New Corporate Status Could Protect Company from Outside Buyers
by Karen Kahn
“Making business decisions that give weight to both profit and social impact has made us a more successful company because it has made us a more meaningful organization to our customers, vendors, employees and community,” says Dave Stiller, CEO of Heritage Aviation.
Heritage Aviation isn’t the kind of company people typically think of when identifying companies that prioritize social impact. Heritage is a fixed-base operator at the Burlington [VT] International Airport, providing aircraft inspection and maintenance, a pilot lounge, and heated hangars. With over 60 employees, it’s a good-sized operation that has grown rapidly over the past several years. That growth, says Stiller, has been fueled by several decisions, including becoming 100 percent employee owned.
Commitment to People and the Environment
Stiller’s father, Bob, bought Heritage Aviation in the early 2000s. Bob Stiller founded Green Mountain Coffee Roastersand built it into one of the country’s most successful gourmet coffee brands, with a commitment to corporate social responsibility, sustainability, and fair trade.
That family commitment has driven decision making at Heritage as well. When after ten years, Bob Stiller wanted to sell Heritage Aviation, he decided to sell to his employees. He brought in his son, Dave, who had a deep interest in employee engagement, to help manage the transition. Dave, now president of the corporation, spoke to Fifty by Fifty about the transition to an Employee Stock Ownership Plan (ESOP) and the decision to become a benefit corporation.
“There is a way of doing good in the world that can drive profitability.” — Dave Stiller, CEO of Heritage Aviation
“We implemented open-book management,” said Stiller, and then “over two years transitioned to 100 percent employee ownership. As a result, we’ve made huge strides. The business and the employees have really flourished.”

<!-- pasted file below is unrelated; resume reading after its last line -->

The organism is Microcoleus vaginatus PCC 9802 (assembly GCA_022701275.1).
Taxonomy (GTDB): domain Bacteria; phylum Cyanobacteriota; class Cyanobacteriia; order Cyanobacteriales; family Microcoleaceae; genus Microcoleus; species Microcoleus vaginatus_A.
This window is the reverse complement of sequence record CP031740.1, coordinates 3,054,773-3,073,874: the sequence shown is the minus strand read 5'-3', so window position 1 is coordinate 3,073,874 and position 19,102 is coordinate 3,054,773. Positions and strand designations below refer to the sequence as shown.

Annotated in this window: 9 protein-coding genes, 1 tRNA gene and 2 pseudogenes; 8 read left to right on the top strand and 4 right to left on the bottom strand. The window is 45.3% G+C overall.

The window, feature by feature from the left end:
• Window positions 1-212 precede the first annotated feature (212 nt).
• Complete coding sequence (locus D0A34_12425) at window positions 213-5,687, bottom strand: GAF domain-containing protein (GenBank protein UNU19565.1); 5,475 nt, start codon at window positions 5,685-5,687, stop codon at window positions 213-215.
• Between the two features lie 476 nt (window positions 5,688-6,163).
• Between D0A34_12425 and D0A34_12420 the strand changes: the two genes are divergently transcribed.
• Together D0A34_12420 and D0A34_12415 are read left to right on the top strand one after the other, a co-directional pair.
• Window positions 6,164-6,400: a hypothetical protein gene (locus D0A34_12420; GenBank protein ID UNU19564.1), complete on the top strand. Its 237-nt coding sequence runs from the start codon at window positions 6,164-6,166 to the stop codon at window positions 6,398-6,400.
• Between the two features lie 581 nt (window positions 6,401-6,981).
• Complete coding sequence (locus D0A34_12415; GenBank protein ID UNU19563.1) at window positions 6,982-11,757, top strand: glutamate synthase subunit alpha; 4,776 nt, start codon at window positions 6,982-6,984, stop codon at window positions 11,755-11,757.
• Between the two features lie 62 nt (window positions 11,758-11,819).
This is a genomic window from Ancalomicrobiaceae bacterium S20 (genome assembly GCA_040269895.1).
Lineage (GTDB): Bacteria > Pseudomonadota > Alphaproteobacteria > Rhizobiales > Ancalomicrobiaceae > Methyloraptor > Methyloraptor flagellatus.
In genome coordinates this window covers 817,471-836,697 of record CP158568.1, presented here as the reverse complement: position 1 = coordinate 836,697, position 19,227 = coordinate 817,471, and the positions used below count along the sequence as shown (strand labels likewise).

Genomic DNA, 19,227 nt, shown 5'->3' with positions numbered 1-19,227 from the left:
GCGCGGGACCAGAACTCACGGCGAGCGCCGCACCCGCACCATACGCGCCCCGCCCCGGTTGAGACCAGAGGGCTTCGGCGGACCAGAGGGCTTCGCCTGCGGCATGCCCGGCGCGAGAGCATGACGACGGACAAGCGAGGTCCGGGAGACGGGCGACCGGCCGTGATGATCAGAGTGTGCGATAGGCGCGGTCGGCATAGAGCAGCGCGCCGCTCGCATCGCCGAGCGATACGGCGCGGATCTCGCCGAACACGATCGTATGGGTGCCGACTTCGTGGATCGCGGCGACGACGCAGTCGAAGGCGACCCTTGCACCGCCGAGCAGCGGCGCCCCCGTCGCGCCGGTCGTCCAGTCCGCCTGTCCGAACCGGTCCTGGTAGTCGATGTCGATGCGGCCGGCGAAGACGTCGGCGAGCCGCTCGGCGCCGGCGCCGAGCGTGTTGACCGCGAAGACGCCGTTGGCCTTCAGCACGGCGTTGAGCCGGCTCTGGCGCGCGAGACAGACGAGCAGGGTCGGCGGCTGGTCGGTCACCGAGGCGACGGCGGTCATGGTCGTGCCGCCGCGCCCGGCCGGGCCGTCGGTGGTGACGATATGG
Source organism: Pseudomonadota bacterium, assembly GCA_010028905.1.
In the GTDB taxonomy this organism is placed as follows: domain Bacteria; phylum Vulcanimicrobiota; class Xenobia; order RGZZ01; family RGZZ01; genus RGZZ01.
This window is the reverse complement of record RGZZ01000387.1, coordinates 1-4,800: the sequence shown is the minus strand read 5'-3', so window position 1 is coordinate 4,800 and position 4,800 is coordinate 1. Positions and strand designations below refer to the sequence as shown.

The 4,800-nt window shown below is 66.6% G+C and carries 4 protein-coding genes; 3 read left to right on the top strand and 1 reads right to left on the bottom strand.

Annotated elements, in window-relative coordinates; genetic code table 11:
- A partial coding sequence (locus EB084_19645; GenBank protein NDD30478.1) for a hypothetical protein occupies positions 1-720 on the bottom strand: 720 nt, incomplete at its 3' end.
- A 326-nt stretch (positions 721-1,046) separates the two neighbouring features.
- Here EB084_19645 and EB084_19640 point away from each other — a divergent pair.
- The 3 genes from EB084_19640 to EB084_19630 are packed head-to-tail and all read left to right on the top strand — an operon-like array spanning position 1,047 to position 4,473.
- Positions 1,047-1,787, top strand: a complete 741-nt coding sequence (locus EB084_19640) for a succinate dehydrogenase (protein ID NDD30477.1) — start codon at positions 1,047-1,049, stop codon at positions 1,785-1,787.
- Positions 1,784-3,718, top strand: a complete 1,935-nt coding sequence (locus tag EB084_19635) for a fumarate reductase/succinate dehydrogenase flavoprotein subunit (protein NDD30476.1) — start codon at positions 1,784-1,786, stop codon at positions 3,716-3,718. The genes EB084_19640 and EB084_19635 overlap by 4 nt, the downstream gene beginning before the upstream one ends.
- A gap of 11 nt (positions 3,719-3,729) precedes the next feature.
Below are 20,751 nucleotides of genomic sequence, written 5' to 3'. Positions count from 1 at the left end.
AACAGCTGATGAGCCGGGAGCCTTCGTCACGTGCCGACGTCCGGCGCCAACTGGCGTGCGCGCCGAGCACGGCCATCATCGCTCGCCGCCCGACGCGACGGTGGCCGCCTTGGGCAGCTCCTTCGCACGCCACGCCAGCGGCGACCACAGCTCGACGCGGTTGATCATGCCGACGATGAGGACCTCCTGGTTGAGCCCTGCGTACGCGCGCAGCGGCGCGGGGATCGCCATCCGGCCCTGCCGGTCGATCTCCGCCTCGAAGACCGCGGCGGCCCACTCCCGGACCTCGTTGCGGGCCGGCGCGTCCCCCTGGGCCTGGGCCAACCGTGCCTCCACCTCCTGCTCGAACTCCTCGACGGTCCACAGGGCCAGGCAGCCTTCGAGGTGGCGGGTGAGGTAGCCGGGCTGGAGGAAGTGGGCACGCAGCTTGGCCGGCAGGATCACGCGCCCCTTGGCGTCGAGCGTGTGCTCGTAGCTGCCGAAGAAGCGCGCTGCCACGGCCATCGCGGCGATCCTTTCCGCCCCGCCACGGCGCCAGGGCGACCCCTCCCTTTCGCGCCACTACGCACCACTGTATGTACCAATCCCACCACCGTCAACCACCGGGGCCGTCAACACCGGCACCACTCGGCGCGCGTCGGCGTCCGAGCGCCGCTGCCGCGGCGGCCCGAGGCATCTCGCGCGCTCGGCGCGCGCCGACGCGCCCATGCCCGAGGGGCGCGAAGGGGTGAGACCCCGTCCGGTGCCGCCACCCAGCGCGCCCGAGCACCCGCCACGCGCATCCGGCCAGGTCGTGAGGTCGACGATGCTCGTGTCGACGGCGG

The Stillers chose employee ownership because of their commitment to the people who make Heritage Aviation a success. In addition to employee ownership, the company offers good benefits, including a 401K retirement plan, health benefits, and profit sharing. The open-book management allows people to see how their work contributes to the bottom line, says Stiller, and they know that the better the company does, the greater the year-end bonus. This year, says Stiller, “management offered the largest allowable bonus, with every worker receiving an additional 18 percent on their yearly earnings.”
To ensure the ESOP is more than a retirement plan, employee owners inform company decision making, through a committee on worker and customer safety and an employee ownership committee that weighs in on company policies and direction.
Becoming a Benefit Corporation
Environmental commitment has been important to Heritage Aviation from the start. The company has made important strides toward reducing its carbon footprint, including operating a LEED-certified Gold building with a green roof and installing a wind turbine and solar panels to produce renewable energy.
It was in the context of its dual commitment to its employees and sustainability that the board began to consider becoming a benefit corporation.